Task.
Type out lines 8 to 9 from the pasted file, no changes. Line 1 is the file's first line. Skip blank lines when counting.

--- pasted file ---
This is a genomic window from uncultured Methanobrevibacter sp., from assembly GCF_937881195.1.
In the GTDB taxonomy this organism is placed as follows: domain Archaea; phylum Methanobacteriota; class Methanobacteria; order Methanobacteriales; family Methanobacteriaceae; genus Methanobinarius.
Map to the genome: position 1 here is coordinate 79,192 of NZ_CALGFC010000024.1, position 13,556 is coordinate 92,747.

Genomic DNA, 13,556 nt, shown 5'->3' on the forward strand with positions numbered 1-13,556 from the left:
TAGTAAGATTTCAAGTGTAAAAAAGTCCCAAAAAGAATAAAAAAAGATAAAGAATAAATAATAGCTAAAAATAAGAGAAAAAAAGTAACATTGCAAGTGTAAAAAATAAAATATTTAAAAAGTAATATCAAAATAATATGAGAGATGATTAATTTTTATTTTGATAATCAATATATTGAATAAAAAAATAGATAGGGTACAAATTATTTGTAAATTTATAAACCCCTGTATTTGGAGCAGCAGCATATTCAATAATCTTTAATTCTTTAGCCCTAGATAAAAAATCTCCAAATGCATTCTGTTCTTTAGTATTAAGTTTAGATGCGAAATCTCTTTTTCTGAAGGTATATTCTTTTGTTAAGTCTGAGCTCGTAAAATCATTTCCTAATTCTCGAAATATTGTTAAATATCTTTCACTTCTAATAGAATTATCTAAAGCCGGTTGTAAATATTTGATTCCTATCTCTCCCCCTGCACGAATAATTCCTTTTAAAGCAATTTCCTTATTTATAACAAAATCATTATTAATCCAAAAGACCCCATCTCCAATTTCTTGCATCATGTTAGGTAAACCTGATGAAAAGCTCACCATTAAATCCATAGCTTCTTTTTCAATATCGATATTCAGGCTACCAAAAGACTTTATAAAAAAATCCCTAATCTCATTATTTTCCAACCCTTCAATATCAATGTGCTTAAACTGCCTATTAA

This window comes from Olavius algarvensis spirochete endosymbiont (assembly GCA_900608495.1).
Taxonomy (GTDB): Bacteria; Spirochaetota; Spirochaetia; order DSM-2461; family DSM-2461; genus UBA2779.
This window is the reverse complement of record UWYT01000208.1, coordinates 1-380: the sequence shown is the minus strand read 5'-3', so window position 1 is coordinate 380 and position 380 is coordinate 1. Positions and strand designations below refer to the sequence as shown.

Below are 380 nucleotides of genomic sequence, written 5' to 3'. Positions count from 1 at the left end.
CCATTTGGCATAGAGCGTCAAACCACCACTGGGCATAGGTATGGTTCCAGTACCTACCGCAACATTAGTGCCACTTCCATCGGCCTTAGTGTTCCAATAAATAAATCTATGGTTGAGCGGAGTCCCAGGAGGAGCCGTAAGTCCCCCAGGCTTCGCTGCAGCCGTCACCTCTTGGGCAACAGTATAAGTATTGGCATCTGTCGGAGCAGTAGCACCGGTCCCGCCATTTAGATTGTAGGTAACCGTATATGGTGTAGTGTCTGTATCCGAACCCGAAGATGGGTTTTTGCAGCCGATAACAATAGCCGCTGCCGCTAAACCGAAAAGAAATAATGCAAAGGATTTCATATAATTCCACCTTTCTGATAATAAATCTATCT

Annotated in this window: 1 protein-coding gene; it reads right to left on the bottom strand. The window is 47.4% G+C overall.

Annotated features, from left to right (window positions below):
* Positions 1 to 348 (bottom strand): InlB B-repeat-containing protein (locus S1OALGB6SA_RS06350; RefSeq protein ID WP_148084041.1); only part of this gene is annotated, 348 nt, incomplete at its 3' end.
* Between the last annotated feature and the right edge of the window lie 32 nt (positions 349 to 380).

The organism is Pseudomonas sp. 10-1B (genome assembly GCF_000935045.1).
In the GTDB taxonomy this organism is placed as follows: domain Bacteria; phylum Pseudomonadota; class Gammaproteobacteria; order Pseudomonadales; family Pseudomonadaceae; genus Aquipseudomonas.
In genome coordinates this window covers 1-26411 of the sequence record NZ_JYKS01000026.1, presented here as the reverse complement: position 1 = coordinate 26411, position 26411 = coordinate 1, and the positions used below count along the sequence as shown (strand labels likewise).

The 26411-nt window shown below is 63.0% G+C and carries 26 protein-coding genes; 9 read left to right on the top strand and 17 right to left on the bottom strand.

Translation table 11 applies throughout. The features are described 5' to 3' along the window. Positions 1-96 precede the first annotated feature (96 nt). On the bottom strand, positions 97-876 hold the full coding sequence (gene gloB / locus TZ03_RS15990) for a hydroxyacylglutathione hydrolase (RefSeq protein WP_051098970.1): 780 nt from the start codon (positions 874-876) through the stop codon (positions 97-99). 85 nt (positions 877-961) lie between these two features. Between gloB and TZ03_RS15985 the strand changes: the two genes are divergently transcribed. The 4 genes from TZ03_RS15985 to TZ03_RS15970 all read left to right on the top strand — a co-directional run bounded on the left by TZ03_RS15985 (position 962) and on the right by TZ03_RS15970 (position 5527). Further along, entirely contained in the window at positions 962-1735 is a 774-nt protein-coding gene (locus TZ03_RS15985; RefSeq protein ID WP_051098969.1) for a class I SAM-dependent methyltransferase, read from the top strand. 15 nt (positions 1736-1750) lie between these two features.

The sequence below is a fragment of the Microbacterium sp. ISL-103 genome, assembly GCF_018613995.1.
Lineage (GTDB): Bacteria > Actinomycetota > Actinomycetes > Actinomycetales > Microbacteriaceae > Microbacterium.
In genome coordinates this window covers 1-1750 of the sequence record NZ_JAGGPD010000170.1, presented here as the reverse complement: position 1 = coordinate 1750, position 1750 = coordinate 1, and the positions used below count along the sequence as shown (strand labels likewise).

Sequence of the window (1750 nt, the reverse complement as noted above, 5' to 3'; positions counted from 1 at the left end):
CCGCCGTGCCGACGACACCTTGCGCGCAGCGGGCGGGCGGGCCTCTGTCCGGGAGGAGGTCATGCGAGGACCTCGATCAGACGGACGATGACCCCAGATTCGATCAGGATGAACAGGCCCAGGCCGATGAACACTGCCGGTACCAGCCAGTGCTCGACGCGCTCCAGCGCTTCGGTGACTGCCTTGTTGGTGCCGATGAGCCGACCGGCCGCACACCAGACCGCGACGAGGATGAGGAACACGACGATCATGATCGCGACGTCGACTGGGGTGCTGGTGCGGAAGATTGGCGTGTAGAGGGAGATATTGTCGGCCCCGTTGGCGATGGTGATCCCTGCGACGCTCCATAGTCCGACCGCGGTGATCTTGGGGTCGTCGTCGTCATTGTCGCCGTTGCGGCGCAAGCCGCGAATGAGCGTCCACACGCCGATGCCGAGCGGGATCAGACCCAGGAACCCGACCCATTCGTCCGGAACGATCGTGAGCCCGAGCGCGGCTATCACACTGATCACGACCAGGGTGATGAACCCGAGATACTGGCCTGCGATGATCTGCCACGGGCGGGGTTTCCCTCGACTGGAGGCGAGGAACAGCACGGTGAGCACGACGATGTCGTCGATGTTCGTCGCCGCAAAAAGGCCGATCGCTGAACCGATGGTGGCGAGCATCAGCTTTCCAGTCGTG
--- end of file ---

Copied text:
This window is the reverse complement of record UWYT01000208.1, coordinates 1-380: the sequence shown is the minus strand read 5'-3', so window position 1 is coordinate 380 and position 380 is coordinate 1. Positions and strand designations below refer to the sequence as shown.

Below are 380 nucleotides of genomic sequence, written 5' to 3'. Positions count from 1 at the left end.